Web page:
If you like Tinder: Try High There!: One of the most popular platforms in the space is the free High There! app. It's become known as a dating site, with the ability to dismiss or connect with users based on their photos and location. And the site claims a number of relationship success stories, sharing them through videos on their site. But High There! creators insist the app is also about connecting cannabis enthusiasts with similarly-minded friends, with a tagline "You've got more friends than you think."
Try My420Mate: This mobile app and website is free to join. And it's very clearly focused on helping singles connect with like-minded cannabis fans, with a slogan of "plant your seed and watch your love grow." Like most dating sites, it features a personality test plus customizable profiles to help users find their match. And it claims to have nearly 500,000 members representing every state plus dozens of countries.
If you like Linkedin: Try Hempdex: This free site is geared toward people who work in the legal marijuana industry. Like LinkedIn, it helps users connect with colleagues, clients and future business associates. But everyone here works with cannabis in some way, with members representing both the medical and recreational side of the industry. The website is a bit glitchy and the mobile site is under development, with promises that it's coming soon.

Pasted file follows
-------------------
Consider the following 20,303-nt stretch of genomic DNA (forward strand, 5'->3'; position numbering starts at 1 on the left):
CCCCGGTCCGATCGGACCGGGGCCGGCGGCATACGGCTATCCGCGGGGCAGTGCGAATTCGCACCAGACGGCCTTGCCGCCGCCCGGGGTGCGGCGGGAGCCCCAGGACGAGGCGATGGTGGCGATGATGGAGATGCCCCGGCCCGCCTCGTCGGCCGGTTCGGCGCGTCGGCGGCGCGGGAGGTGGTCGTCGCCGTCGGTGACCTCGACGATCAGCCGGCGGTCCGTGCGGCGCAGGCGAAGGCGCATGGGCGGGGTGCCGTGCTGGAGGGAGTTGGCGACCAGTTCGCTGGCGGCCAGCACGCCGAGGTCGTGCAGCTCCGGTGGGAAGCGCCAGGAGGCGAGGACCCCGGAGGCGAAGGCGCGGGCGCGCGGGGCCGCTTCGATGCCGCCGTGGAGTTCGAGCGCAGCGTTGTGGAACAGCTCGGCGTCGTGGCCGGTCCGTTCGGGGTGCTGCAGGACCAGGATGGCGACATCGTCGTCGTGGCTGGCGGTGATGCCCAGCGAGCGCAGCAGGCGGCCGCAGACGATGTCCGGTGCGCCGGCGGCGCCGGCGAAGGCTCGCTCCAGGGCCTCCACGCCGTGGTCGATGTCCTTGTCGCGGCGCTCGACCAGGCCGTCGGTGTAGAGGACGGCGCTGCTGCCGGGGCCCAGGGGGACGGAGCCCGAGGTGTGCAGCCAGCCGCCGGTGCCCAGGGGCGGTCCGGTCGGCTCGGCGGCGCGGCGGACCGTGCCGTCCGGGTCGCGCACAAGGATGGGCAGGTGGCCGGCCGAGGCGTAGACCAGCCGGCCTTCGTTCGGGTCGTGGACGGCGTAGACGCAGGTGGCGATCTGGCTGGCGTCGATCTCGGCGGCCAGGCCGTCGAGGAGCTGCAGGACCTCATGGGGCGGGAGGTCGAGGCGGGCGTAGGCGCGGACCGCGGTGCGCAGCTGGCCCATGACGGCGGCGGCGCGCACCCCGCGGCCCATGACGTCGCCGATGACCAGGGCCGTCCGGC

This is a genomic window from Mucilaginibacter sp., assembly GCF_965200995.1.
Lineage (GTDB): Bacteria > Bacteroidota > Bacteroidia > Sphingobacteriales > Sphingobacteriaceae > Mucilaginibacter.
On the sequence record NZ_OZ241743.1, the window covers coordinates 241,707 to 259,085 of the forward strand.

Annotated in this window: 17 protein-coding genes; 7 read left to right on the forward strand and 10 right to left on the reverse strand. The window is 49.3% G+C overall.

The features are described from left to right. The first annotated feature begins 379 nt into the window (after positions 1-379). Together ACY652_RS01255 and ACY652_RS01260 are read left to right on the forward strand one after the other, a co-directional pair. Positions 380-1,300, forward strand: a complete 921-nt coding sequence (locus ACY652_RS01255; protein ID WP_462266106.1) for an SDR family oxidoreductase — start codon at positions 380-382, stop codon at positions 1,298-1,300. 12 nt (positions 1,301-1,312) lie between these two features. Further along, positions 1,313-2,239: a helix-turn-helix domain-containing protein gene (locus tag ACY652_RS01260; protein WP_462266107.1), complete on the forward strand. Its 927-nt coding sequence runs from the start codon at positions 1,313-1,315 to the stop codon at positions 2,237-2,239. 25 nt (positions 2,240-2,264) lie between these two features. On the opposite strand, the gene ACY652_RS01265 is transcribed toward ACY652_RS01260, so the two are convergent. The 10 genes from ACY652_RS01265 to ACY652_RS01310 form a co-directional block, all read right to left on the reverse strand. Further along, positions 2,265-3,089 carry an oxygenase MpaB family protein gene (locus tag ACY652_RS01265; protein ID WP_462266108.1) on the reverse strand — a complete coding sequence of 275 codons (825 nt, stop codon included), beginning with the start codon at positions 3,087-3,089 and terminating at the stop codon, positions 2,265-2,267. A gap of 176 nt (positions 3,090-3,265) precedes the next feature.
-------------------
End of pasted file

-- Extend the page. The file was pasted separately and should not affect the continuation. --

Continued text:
Try Kalogia: Also for cannabis industry folks, this free site lets people post and view job openings plus share links or posts on topics of interest. And it has a solid list of resources for professionals, including a podcast, a forum and an overview of state cannabis laws. They have a solid mobile site and an industry directory, which costs $9.99 a year to join. If you like Meetup:
Try BudHubz: This platform is centered around a location-based map that lets "buddies" find marijuana-friendly accommodations, dispensaries, doctors and friends wherever they might be. Claiming the tagline of "the social weedia company," BudHubz lets users note whether they're looking to make a friend, travel, date, hookup, etc. It's best for getting tips for exploring cities with legalized marijuana, such as Denver, Seattle, Portland or Amsterdam. The website and mobile site are solid, but the app appears to have been blocked on iTunes for the time being.